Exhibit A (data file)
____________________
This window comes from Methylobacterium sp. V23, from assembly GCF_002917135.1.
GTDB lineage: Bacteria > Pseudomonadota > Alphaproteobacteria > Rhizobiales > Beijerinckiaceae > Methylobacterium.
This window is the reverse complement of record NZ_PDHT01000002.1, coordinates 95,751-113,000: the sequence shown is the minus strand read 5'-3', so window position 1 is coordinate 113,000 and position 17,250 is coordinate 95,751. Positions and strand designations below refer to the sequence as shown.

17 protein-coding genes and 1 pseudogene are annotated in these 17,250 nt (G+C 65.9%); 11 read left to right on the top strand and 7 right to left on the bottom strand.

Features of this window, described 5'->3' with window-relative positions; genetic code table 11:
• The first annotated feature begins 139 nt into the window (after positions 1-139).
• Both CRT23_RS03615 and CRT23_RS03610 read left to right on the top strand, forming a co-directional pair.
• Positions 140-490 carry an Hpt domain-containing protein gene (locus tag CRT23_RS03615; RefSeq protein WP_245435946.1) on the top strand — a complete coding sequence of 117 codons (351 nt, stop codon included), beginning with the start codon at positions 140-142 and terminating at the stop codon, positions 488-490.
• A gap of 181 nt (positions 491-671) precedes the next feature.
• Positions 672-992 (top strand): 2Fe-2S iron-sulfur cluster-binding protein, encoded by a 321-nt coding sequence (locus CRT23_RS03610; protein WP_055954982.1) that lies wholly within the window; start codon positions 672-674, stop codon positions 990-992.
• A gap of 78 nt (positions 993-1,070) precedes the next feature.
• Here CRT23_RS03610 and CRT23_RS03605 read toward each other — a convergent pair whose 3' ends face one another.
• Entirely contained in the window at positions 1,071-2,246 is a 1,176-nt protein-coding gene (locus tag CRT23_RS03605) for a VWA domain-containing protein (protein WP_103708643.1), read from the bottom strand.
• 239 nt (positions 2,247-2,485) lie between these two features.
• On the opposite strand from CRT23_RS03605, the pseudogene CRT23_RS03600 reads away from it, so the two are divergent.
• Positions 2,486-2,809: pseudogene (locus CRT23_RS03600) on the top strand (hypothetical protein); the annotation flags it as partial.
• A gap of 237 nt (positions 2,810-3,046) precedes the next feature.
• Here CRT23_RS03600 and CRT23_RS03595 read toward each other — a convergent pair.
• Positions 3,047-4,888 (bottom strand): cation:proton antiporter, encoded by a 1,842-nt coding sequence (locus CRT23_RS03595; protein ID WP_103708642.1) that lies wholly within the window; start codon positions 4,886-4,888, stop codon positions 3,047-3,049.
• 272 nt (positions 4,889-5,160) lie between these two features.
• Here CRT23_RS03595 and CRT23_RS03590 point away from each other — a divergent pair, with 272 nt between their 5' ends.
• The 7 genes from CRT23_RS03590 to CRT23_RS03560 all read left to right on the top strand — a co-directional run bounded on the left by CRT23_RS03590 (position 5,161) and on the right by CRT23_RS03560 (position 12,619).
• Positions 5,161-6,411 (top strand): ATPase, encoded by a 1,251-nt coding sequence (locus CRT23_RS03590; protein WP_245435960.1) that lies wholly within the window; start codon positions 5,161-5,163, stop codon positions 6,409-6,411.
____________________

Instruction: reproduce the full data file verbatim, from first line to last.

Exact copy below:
This window comes from Methylobacterium sp. V23, from assembly GCF_002917135.1.
GTDB lineage: Bacteria > Pseudomonadota > Alphaproteobacteria > Rhizobiales > Beijerinckiaceae > Methylobacterium.
This window is the reverse complement of record NZ_PDHT01000002.1, coordinates 95,751-113,000: the sequence shown is the minus strand read 5'-3', so window position 1 is coordinate 113,000 and position 17,250 is coordinate 95,751. Positions and strand designations below refer to the sequence as shown.

17 protein-coding genes and 1 pseudogene are annotated in these 17,250 nt (G+C 65.9%); 11 read left to right on the top strand and 7 right to left on the bottom strand.

Features of this window, described 5'->3' with window-relative positions; genetic code table 11:
• The first annotated feature begins 139 nt into the window (after positions 1-139).
• Both CRT23_RS03615 and CRT23_RS03610 read left to right on the top strand, forming a co-directional pair.
• Positions 140-490 carry an Hpt domain-containing protein gene (locus tag CRT23_RS03615; RefSeq protein WP_245435946.1) on the top strand — a complete coding sequence of 117 codons (351 nt, stop codon included), beginning with the start codon at positions 140-142 and terminating at the stop codon, positions 488-490.
• A gap of 181 nt (positions 491-671) precedes the next feature.
• Positions 672-992 (top strand): 2Fe-2S iron-sulfur cluster-binding protein, encoded by a 321-nt coding sequence (locus CRT23_RS03610; protein WP_055954982.1) that lies wholly within the window; start codon positions 672-674, stop codon positions 990-992.
• A gap of 78 nt (positions 993-1,070) precedes the next feature.
• Here CRT23_RS03610 and CRT23_RS03605 read toward each other — a convergent pair whose 3' ends face one another.
• Entirely contained in the window at positions 1,071-2,246 is a 1,176-nt protein-coding gene (locus tag CRT23_RS03605) for a VWA domain-containing protein (protein WP_103708643.1), read from the bottom strand.
• 239 nt (positions 2,247-2,485) lie between these two features.
• On the opposite strand from CRT23_RS03605, the pseudogene CRT23_RS03600 reads away from it, so the two are divergent.
• Positions 2,486-2,809: pseudogene (locus CRT23_RS03600) on the top strand (hypothetical protein); the annotation flags it as partial.
• A gap of 237 nt (positions 2,810-3,046) precedes the next feature.
• Here CRT23_RS03600 and CRT23_RS03595 read toward each other — a convergent pair.
• Positions 3,047-4,888 (bottom strand): cation:proton antiporter, encoded by a 1,842-nt coding sequence (locus CRT23_RS03595; protein ID WP_103708642.1) that lies wholly within the window; start codon positions 4,886-4,888, stop codon positions 3,047-3,049.
• 272 nt (positions 4,889-5,160) lie between these two features.
• Here CRT23_RS03595 and CRT23_RS03590 point away from each other — a divergent pair, with 272 nt between their 5' ends.
• The 7 genes from CRT23_RS03590 to CRT23_RS03560 all read left to right on the top strand — a co-directional run bounded on the left by CRT23_RS03590 (position 5,161) and on the right by CRT23_RS03560 (position 12,619).
• Positions 5,161-6,411 (top strand): ATPase, encoded by a 1,251-nt coding sequence (locus CRT23_RS03590; protein WP_245435960.1) that lies wholly within the window; start codon positions 5,161-5,163, stop codon positions 6,409-6,411.